But beyond all that, it is simply a beautiful place, and Clancy and I were fortunate to visit on the most gorgeous day we've had in months. I'm hoping the rest of our fall outings will be just as successful!


  1. Gorgeous pics, Julie! Looks like a thirsty dog! :-)


  2. ...great pics of a place roughly two hours south of home ;)


  3. What an interesting and beautiful destination! I am intrigued by the serpent. Imagination wheels are turning a little faster in my brain. :)

  4. Oh Julie, I'm glad you went and enjoyed it! It's nice in the fall too, when you can look out over that valley at the fall colors, but the trails can get slick, so the most exploration-friendly time is summer.

    Did you climb the tower? And that cliff is actually an pre-historic impact site, it's a big ole bowl shape if you get zoomed out far enough, was in the paper a few years ago :) I kind of wondered if that had anything to do with the serpent being built there.

  5. @EJ, thanks! LOL, yeah, Clancy definitely needed a drink.

    @Elliot, thanks! Have you visited the mound? If not, you should take a trip there sometime. :)

    @LG, it really was. I'm so intrigued by the serpent too, it was fascinating.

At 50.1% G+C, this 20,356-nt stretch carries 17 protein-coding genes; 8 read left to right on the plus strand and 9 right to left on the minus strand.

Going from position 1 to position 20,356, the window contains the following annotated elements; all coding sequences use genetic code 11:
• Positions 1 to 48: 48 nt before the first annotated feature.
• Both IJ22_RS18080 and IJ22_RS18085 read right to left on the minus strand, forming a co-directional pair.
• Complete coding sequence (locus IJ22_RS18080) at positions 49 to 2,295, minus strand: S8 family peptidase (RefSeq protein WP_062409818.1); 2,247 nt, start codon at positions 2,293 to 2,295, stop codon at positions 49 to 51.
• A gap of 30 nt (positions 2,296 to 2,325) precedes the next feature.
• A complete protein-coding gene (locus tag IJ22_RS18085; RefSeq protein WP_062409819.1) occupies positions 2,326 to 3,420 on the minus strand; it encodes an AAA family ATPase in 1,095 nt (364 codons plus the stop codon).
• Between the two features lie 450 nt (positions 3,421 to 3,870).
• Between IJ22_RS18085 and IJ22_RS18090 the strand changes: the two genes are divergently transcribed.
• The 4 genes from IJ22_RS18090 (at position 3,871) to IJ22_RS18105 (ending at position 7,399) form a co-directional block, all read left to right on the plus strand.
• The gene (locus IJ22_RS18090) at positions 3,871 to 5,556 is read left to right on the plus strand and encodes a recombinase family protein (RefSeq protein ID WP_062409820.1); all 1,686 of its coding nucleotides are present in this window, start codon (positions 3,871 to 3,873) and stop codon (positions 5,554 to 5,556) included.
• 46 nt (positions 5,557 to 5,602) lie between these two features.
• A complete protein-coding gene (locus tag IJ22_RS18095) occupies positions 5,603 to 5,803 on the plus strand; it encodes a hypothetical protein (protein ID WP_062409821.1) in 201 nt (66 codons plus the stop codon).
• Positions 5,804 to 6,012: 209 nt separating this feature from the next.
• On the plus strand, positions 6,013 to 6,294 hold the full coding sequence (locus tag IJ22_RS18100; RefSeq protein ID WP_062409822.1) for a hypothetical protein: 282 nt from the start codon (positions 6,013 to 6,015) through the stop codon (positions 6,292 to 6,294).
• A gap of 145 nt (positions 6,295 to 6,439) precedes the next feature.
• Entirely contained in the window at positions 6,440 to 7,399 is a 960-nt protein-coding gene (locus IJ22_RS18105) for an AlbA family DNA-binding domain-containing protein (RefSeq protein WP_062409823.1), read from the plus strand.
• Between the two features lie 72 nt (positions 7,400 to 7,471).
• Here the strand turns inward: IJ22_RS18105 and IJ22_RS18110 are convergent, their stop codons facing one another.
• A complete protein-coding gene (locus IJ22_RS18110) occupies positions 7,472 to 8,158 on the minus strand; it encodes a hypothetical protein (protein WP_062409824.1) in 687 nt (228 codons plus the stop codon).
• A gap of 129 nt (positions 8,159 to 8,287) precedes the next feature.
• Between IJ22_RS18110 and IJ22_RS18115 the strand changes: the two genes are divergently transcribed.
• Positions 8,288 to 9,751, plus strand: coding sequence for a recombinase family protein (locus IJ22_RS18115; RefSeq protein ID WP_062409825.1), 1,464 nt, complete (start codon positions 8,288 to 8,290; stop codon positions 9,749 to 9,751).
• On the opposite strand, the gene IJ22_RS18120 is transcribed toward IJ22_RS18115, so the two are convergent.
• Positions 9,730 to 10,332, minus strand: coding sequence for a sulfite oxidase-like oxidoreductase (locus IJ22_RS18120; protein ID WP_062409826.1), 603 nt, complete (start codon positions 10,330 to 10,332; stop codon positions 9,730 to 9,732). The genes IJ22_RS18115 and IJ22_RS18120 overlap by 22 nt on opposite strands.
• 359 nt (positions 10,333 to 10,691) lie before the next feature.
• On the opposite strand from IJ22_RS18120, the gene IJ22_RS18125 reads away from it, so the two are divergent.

@Amalie, thanks again for your recommendation, I really loved the mound! I can imagine it is beautiful in the fall. Oh, I couldn't climb the tower since I had Clancy with me, I didn't think we'd both make it. I could imagine us tripping over each other and landing at the bottom in a heap LOL. I would love to have gone up there though, maybe if I make another trip sometime. How cool about the cliff, I didn't know that! Really interesting place.

  6. Gorgeous pictures! We have a state park nearby called Mounds. They aren't on the size of Serpent Mound, but it's a pretty park.

  7. @Christine, oh, that's interesting, I had never seen mounds like this before. Very cool. Thanks so much!

  8. Awesome pictures! You should try the Newark Earthworks next time. :)

  9. Looks interesting. And it also seems peaceful. Great pictures.

  10. Wonderful pictures, it's good to get out and about,


  11. Great photos and so interesting! What I love most about your journeys (besides Clancy!) is that you are showing people how beautiful and interesting your city is. Showing us (most of us!) places we've never heard of. Thanks, Julie!